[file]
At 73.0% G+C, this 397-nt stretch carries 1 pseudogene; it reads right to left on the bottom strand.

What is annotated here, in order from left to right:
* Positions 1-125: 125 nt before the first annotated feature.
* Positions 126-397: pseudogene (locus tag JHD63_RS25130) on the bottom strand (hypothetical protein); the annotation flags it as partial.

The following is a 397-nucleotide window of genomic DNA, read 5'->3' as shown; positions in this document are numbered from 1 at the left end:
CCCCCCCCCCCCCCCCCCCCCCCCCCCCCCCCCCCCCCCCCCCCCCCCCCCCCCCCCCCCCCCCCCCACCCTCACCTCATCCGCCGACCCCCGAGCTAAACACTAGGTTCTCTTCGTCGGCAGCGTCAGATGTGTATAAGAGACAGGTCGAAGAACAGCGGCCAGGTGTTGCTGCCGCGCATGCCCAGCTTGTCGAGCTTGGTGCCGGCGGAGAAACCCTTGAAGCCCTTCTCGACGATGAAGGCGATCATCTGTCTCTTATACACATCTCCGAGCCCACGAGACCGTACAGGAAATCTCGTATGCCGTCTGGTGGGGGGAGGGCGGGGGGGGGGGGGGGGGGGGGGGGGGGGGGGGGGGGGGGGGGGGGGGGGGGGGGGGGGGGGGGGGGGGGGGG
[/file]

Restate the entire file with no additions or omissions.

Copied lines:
At 73.0% G+C, this 397-nt stretch carries 1 pseudogene; it reads right to left on the bottom strand.

What is annotated here, in order from left to right:
* Positions 1-125: 125 nt before the first annotated feature.
* Positions 126-397: pseudogene (locus tag JHD63_RS25130) on the bottom strand (hypothetical protein); the annotation flags it as partial.

The following is a 397-nucleotide window of genomic DNA, read 5'->3' as shown; positions in this document are numbered from 1 at the left end:
CCCCCCCCCCCCCCCCCCCCCCCCCCCCCCCCCCCCCCCCCCCCCCCCCCCCCCCCCCCCCCCCCCCACCCTCACCTCATCCGCCGACCCCCGAGCTAAACACTAGGTTCTCTTCGTCGGCAGCGTCAGATGTGTATAAGAGACAGGTCGAAGAACAGCGGCCAGGTGTTGCTGCCGCGCATGCCCAGCTTGTCGAGCTTGGTGCCGGCGGAGAAACCCTTGAAGCCCTTCTCGACGATGAAGGCGATCATCTGTCTCTTATACACATCTCCGAGCCCACGAGACCGTACAGGAAATCTCGTATGCCGTCTGGTGGGGGGAGGGCGGGGGGGGGGGGGGGGGGGGGGGGGGGGGGGGGGGGGGGGGGGGGGGGGGGGGGGGGGGGGGGGGGGGGGGG